Jack’s son Kaedom is a talented athlete and he has lived with a grandparent near Martin so he could attend Bennett County High School and play quarterback. Despite all the sensible precautions the Jack family took over a long stretch of time, COVID would slip into their lives through a sequence of fateful events.
“I got seven children, two in the elementary level, two in the middle school, and one in the high school,” Jack said. “I really monitored their activities and had conversations with them. My wife is a teacher and just a very caring person when it comes to things like that, checking on welfare of the kids.”
The Jack family rendezvous with COVID-19 started the night Hot Springs hosted Bennett County in football. After the football game, Yamni and Taren planned on driving Kaedom to Sioux Falls to attend a wedding.
“We were actually in Rapid City the night before the wedding,” Jack said, “getting ready to shop and go to (Kaedom’s) game in Hot Springs. While we were up there we got the call from the Department of Health. They said we were in close contact with someone that was positive in our car pool. That put a halt on everything. We just picked up and went back to our house in Rocky Ford to quarantine. I let my son know that we were quarantined and were not going to be able to make the game.”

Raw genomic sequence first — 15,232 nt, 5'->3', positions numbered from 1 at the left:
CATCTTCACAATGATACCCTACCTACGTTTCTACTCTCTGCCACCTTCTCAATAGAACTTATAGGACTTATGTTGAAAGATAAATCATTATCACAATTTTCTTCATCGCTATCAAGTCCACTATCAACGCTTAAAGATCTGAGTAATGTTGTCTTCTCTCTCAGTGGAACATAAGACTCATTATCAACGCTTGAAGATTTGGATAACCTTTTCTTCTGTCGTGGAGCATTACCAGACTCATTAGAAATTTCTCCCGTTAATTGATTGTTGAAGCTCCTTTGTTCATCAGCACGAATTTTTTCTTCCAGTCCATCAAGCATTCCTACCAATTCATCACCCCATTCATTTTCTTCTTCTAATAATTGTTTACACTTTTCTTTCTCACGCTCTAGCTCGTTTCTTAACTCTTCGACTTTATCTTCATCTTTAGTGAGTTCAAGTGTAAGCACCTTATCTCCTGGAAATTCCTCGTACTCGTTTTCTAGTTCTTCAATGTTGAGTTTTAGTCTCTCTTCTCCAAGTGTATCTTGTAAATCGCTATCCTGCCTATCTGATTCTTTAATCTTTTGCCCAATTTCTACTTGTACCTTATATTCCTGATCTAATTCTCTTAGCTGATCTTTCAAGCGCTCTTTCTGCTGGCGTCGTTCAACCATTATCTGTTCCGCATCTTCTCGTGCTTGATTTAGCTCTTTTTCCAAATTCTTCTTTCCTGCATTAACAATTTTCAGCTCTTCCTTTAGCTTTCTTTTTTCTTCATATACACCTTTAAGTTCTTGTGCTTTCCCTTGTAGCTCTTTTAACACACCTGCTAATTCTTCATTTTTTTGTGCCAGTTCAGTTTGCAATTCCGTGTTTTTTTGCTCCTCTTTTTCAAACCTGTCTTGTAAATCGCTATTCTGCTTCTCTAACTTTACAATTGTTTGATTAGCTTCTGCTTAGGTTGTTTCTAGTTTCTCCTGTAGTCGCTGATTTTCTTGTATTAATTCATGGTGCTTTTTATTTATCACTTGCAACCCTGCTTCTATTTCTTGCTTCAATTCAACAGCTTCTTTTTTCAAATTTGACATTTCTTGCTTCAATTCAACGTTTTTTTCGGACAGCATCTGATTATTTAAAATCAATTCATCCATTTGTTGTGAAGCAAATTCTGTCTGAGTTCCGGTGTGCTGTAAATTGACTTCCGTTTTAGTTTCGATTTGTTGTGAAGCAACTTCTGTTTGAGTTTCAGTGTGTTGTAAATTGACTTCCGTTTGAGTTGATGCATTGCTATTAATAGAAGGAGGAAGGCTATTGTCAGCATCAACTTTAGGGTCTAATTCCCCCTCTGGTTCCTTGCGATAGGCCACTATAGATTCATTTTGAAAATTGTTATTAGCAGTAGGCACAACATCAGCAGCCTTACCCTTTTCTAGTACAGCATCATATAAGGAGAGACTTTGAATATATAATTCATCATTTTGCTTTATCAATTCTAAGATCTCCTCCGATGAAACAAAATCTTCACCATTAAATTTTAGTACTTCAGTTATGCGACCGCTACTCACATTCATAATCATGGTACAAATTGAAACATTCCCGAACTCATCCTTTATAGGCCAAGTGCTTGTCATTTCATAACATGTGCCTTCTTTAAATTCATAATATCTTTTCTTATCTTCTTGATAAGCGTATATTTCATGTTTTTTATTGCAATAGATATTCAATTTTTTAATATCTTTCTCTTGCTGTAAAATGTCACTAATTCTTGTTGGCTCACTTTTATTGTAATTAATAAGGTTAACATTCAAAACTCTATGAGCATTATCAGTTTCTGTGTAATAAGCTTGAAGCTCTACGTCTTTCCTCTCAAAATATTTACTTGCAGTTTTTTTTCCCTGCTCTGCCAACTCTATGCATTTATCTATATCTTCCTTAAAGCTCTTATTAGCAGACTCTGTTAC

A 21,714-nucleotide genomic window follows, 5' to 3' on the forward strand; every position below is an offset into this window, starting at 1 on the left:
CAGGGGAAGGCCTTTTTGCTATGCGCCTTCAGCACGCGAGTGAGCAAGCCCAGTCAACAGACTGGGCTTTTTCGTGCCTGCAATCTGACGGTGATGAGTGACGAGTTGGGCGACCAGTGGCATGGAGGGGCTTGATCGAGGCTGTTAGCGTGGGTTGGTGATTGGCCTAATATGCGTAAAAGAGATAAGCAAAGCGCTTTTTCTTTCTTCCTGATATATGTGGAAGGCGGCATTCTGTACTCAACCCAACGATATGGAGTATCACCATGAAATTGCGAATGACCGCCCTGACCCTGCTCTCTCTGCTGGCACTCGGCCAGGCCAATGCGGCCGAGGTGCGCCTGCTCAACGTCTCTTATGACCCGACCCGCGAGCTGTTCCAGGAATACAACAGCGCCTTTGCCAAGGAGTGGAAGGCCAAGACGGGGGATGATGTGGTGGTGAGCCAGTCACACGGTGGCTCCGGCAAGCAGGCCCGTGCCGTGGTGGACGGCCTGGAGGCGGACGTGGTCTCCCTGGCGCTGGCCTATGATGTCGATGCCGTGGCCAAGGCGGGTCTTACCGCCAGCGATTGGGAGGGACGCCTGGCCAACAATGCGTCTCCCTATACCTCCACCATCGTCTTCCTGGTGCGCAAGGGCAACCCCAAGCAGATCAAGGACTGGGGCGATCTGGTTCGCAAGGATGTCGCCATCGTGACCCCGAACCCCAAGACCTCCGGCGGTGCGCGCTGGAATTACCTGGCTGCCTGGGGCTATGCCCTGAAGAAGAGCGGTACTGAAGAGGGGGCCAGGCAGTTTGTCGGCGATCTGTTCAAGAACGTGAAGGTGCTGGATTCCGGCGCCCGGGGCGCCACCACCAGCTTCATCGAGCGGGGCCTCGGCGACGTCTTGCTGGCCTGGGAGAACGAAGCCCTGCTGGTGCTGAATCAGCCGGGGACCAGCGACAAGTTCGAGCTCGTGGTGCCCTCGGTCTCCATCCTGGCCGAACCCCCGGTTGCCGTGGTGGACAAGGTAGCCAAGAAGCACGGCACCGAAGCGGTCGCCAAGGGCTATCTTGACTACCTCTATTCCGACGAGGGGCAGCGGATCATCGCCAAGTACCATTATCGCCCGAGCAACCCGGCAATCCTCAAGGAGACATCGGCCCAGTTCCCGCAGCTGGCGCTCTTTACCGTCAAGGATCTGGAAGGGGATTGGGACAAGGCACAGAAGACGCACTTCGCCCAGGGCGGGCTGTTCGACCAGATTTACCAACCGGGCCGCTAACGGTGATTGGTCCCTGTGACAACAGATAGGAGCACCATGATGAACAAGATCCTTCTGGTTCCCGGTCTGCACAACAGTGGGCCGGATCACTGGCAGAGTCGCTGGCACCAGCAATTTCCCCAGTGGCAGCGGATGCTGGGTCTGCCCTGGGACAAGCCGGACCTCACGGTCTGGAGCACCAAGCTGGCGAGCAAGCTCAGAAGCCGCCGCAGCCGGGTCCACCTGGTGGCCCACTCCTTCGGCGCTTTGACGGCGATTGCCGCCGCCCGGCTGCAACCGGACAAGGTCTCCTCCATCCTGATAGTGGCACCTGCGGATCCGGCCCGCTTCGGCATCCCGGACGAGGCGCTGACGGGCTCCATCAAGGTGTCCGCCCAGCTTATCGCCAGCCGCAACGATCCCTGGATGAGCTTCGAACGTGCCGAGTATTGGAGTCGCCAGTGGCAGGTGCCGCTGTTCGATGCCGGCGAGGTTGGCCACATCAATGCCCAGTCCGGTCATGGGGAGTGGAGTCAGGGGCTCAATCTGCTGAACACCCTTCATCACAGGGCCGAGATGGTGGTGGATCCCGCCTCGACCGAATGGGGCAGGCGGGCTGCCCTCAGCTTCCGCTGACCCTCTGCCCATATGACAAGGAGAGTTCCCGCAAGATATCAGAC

Kaedom played the game, and during that game his throwing hand struck the helmet of a defender. He kept that injury to himself, and after the game, drove east to the wedding in Sioux Falls.
“When he came back he told us that his hand was really swollen,” Jack said. “He’s a tough boy. The whole weekend he had a swollen hand and his grandfather called us and said you guys need to take him to get an x-ray, because we think it might be broken. We headed up there that Monday to Rapid City Monument Hospital Urgent Care, and they found out that he was COVID positive.”
Kaedom couldn’t quarantine with his grandfather because of high risk to the elderly, so a bedroom was prepared for him in Rocky Ford. He had access to a bathroom, had his own refrigerator. Only Taren went in, always masked, always using hand sanitizer.
“We tested at that time,” Jack said. “We were negative and Kaedom was the only one that was positive. A week went by and my wife started developing symptoms. Pretty soon it went from her to the kids. All had different varieties of the symptoms, not all at once, but one had a headache, one was throwing up.”